Research ways to display clusters of features displayed on the map


The purpose of this spike is to determine the feasibility and mechanism to display clusters of features on the map, and to “drill” down into those clusters by clicking on them.  When working with large data sets, it is not ideal to naively plot every point on a map.  This can overwhelm the user and can lead to performance degradation.  One solution to this problem is to collect nearby map points into clusters based on different levels of zoom.

 Research was done in the following areas:

  • Determine the general mechanism behind map clustering
  • Producing a reasonable algorithm to cluster map points
  • Examine the pros and cons of a server vs client-side approach
  • Develop prototypes as time permits.
  • Determine the implementation differences between different map types.
  • Determine which implementation type is most appropriate for DDF purposes

General Mechanism

Map clustering would ideally be a feature that can be turned on in the Standard Search UI, and would take effect after the Search UI obtains the results from a query.  When the map finishes moving, a clustering algorithm would be called that gathers nearby points into groups, adds cluster points, and hides the original non-clustered points.  When the user hovers over the cluster, a polygon can be drawn based on the points that exist within the cluster using a convex hull algorithm (discussed later).   When the user clicks on a cluster, the map will zoom in to a level that encapsulates this polygonal region.


A very straightforward approach to the map clustering problem is to consider the pixel distances between two points on a map.  As the user zooms the map in or out, this pixel distance will change.  If a set of points are within a certain pixel distance of each other, they will all fall under one cluster.  This approach is ideal because it is not implementation dependent, and the APIs for Cesium and OpenLayers both support these calculations.  With some preproccesing (getting pixel locations) the algorithm can be used by both implementations, with the only differences in code being the rendering process.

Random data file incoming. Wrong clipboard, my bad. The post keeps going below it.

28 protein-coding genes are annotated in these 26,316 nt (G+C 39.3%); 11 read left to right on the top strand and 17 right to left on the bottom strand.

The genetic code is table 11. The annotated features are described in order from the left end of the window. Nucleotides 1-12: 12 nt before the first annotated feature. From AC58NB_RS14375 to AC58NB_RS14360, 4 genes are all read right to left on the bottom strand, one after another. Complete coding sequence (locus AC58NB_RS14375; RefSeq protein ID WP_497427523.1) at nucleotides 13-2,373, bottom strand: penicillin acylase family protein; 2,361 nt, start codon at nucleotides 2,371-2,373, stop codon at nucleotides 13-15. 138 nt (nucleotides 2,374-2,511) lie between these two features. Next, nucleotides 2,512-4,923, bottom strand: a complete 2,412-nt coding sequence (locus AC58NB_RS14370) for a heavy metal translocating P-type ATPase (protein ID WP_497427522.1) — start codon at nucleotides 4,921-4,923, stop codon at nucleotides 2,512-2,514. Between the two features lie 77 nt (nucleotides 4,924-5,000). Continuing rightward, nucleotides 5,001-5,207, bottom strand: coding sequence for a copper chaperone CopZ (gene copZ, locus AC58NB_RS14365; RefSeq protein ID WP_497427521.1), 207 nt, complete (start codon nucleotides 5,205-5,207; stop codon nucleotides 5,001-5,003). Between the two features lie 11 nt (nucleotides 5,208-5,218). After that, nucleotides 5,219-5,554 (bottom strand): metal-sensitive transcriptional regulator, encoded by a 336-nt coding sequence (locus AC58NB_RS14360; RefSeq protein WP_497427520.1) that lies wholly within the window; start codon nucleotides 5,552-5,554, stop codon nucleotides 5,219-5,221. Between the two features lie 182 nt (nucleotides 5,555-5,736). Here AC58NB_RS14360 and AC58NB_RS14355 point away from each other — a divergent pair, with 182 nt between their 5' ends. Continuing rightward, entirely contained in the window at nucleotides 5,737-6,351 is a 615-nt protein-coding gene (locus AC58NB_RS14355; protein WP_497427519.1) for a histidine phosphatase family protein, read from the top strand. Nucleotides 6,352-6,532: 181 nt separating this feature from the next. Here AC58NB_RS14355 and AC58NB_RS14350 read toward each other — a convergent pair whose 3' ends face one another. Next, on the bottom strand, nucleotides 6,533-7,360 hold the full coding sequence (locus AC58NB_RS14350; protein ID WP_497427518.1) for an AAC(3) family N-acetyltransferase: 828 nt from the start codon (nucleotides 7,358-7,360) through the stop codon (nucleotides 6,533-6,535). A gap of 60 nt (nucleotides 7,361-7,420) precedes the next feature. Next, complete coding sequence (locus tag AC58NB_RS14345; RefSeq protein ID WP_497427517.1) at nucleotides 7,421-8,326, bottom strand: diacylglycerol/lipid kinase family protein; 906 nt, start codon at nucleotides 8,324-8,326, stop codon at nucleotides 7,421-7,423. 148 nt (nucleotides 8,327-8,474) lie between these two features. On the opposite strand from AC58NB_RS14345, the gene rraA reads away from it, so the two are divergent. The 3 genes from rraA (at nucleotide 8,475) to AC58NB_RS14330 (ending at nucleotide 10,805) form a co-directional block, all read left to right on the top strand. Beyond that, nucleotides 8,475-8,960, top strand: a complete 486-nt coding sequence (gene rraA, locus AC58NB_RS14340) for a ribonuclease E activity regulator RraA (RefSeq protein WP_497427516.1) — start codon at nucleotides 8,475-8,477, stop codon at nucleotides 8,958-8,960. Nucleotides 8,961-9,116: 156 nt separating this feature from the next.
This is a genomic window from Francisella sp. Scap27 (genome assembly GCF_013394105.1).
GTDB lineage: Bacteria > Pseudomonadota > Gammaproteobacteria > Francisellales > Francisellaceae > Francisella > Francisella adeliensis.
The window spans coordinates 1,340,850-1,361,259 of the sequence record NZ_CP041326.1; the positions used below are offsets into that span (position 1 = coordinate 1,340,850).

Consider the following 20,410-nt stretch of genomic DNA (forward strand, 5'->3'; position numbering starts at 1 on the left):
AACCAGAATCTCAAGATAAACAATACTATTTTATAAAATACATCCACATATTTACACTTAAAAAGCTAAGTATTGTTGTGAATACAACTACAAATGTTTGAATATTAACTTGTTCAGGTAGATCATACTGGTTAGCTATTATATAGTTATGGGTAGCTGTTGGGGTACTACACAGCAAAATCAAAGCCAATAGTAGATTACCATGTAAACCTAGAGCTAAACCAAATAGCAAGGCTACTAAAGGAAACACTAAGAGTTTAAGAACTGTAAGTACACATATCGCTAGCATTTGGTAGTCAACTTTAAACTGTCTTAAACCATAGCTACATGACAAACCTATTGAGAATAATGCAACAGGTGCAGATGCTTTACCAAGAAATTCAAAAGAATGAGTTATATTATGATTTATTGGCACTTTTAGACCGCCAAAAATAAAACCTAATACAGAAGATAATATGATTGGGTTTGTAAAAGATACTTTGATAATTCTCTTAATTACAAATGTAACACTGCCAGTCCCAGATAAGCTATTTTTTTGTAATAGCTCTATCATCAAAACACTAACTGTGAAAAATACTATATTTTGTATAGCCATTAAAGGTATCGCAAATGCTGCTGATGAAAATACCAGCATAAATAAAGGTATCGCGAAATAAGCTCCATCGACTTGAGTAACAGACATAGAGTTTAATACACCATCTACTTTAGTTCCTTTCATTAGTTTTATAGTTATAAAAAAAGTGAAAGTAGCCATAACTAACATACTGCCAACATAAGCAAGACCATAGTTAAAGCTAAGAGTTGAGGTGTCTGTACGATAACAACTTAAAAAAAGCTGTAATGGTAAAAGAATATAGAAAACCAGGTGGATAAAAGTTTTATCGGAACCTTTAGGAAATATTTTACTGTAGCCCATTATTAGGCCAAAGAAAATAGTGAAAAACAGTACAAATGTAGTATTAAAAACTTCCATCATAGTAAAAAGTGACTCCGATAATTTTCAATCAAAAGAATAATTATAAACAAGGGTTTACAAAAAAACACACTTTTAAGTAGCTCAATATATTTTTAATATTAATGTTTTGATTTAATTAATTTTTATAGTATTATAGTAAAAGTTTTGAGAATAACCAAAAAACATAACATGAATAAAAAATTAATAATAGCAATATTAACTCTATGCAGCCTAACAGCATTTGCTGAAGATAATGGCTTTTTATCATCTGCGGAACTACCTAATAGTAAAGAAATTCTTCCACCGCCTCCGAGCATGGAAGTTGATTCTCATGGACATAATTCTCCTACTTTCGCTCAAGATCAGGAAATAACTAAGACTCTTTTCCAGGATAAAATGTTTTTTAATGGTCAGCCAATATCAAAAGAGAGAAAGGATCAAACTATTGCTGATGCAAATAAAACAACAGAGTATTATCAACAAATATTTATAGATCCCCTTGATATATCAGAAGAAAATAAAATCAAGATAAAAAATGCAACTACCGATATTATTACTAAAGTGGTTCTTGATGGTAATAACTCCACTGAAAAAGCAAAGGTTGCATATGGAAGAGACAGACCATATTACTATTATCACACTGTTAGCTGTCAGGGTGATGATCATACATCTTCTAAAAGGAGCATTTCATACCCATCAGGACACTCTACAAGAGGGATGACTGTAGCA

clusterList := a new list

         mapPoints := a list of points with pixel locations

         for each feature f in mapPoints:

                  for each cluster c in clusterList:

                           if f fits in c:

                                    add f to c


                                    create a new cluster and add to clusterList

                           hide f


         for each cluster c in clusterList:

                  determine position of the center of the cluster and store in c


         return clusterList to be rendered

This proposed algorithm runs in O(n * c), where n is the number of points that exist on the map and c is the number of clusters that are created during the clustering process.  The default number of search results to display in DDF is 250, so the performance of the algorithm should not be terribly concerning.  During the research spike, a live demo (link below) of an algorithm using pixel distances in Cesium was found.  It is worth noting that even with 1000 points, the performance degradation of the clustering is negligible. 

When hovering over clusters in this live demo, a polygon is drawn around the encompassing region, this is done by using a convex-hull algorithm.


Server-Side Implementation

There has been some debate over having a server-side vs client-side clustering algorithm in DDF.  Considering that the algorithm uses pixel distances to cluster the points together, a skeleton set of point data can be passed to the server for processing whenever the user moves the map.  To limit the amount of information being passed between the client and server, this skeleton set of point data could be cached on the server.  For a point, the skeleton information required by the clustering algorithm would be only the pixel location, and some unique identifier for the front end (used to associate the clustering information back to the view).